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Green Energy Costs to Double, Committee on Climate Change Reveals

Harry Wilkinson, Global Warming Policy Forum

The latest assessment of green energy costs by the Committee on Climate Change (CCC), was reported yesterday by the BBC couched in doublethink worthy of 1984.

They announced, just as five of the big six energy providers raised prices by between 7-10%, that ‘Britain’s low carbon energy revolution is actually saving money for households’. Nothing could be further from the truth. Tucked away at the bottom of a technical annex was a shocking revelation; households would be paying almost twice as much for climate policies than the CCC had estimated in their previous report on energy bills.

The Annex of the report includes an estimate of £235 for the cost of low-carbon policies on household energy bills in 2030, a cost that the CCC claimed in 2015 would only be £125 (p. 21).

Taking business energy costs and taxpayer-funded policies into account, this implies that the overall cost of decarbonisation policies will be over £300 billion by 2030, confirming what Peter Lilley MP has estimated in his report on the cost of the Climate Change Act.

The embarrassment of the CCC was heightened by their acknowledgement that they forgot to include VAT and full evaluations of the system costs of renewables in past assessments. The CCC were also forced to admit that the cost of the Renewables Obligation would be much higher than initially thought.

The report reveals that by 2030, low-carbon policies will account for 32% of residential electricity prices. The situation is even worse for businesses; 40% of the electricity price paid by medium-sized commercial businesses will be due to low-carbon policies, a figure that rises to 42% for large manufacturers. Even with significant compensation, low-carbon policy costs will still account for 27% of the total energy costs of energy-intensive industries in 2030.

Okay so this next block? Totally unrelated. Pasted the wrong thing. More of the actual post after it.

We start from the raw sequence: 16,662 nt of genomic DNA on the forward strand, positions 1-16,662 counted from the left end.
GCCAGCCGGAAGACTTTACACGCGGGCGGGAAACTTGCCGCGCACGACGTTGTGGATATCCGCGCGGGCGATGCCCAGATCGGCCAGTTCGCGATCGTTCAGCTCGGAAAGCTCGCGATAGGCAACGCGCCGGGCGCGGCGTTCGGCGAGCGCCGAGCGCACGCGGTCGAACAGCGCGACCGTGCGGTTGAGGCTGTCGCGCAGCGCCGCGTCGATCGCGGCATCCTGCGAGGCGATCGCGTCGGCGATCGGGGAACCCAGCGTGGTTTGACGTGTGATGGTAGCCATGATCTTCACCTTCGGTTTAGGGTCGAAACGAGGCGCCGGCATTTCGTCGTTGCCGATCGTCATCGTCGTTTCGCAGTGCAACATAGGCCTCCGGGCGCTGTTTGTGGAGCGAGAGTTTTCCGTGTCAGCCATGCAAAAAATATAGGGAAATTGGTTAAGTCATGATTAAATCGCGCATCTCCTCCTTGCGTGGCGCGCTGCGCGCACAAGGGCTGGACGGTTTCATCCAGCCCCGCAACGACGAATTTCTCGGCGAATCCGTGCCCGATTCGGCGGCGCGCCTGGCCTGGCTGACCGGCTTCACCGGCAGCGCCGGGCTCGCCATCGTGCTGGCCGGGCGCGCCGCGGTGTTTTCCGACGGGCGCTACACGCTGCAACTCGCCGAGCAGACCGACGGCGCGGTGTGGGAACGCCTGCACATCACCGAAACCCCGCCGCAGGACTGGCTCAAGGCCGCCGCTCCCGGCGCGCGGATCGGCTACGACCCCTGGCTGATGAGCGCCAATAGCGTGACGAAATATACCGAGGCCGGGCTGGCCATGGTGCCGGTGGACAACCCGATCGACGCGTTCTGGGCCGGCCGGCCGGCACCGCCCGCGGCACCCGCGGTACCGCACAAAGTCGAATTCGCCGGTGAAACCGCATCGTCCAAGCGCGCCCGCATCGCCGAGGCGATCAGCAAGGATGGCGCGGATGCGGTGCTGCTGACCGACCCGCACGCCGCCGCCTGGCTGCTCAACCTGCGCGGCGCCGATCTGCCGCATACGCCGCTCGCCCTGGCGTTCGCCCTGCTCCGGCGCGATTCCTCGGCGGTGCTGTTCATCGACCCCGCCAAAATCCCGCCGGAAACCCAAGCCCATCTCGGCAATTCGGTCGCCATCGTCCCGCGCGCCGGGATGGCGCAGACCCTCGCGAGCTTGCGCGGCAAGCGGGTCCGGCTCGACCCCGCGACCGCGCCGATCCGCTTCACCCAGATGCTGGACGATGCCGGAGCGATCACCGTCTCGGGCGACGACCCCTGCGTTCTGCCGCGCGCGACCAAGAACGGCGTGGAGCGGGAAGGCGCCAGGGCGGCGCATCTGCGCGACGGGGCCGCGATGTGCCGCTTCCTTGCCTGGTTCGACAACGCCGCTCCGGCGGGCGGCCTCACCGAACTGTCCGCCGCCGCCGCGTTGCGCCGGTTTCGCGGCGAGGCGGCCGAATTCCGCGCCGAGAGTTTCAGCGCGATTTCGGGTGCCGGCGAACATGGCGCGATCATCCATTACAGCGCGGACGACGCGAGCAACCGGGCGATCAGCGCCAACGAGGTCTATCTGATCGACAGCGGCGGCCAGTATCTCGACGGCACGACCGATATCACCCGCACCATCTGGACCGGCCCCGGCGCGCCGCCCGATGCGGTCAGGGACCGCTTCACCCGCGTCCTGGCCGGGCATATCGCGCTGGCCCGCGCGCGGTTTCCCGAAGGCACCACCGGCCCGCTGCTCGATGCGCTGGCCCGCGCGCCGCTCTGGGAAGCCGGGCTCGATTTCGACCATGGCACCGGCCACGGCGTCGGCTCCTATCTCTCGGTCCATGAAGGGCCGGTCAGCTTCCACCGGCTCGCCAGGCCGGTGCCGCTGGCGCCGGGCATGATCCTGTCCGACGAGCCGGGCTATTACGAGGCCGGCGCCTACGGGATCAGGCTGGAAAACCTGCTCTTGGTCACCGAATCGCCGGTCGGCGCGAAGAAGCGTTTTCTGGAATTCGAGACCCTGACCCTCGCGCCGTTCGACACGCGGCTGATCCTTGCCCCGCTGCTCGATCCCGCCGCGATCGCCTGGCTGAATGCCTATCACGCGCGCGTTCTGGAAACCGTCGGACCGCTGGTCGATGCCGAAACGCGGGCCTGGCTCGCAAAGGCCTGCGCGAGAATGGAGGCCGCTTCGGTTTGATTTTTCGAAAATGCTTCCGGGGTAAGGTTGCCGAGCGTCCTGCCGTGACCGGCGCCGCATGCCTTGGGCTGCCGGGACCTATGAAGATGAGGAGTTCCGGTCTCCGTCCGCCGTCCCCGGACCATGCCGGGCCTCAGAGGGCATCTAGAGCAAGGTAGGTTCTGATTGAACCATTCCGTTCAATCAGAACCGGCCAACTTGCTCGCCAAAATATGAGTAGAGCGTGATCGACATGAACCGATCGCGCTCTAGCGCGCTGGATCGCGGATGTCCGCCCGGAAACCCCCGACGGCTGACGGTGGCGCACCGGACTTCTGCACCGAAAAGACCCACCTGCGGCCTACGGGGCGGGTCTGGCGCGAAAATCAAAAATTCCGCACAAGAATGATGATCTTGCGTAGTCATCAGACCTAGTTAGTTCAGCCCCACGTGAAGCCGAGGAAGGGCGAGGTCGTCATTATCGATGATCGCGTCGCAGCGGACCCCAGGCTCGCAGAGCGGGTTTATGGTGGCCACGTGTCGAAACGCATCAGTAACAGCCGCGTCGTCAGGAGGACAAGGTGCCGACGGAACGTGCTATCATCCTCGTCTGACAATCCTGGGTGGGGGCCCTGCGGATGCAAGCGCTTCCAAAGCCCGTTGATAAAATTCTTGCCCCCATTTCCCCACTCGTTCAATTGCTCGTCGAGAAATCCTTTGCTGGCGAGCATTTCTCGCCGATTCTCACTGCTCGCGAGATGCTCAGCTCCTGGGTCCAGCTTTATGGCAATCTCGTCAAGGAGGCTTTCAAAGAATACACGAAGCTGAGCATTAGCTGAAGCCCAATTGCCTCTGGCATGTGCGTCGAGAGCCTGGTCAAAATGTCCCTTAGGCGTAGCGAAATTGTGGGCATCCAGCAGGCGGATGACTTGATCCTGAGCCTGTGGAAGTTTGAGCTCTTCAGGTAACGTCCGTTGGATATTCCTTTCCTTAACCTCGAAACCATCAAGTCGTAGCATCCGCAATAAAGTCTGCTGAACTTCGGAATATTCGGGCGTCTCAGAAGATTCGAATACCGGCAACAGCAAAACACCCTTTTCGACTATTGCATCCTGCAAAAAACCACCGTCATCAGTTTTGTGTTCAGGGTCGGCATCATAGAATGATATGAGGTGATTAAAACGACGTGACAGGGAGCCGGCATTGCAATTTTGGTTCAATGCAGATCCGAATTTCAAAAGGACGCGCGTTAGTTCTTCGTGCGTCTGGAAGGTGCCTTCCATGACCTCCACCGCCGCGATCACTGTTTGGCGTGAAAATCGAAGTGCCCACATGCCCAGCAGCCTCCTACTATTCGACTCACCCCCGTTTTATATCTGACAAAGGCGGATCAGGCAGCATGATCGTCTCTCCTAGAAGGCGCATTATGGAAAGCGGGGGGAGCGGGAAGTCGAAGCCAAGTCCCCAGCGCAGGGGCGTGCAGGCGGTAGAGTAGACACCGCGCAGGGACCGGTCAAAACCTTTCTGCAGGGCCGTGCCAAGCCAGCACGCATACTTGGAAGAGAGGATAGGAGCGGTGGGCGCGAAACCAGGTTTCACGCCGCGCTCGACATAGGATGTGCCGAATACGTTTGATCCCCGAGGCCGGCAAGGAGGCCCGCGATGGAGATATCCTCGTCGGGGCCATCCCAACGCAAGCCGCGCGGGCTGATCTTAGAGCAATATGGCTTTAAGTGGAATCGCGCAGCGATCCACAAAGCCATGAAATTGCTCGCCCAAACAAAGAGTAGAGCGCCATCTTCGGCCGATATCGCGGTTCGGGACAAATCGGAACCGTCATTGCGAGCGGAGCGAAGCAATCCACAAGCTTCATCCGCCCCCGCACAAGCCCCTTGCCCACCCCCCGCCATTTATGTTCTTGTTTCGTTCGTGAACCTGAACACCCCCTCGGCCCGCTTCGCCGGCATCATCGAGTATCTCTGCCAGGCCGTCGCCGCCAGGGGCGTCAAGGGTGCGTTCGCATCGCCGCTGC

These large and damaging costs have been covered up by an erroneous attempt to discount low-carbon policy costs with savings from reduced energy use. The reality is that without climate policies, bills would be much lower. Furthermore, as they themselves acknowledge: “it is not possible to identify how far these improvements would have occurred through technological progress in the absence of policies aiming to reduce emissions”. So it is completely misleading to try and hide the costs of green policies in this way.

Nor is it morally acceptable when so many are already living in fuel poverty. According to the report over 3.7 million are currently living in fuel poverty, including 42% of households in Northern Ireland, and low-carbon polices have caused these numbers to be so high. The largest increases in expenditure on energy bills have been for those in the lowest income quintile. The government should be doing all it can to reduce energy bills, not burdening the poorest with significant policy costs, and then pretending those costs aren’t real or significant.

This latest episode shows that the CCC is unfit for purpose, and is nothing more than a pressure group for the renewable energy industry. It is time the Government took immediate action to reform the selection and workings of the Committee on Climate Change, which has misled the public for long enough.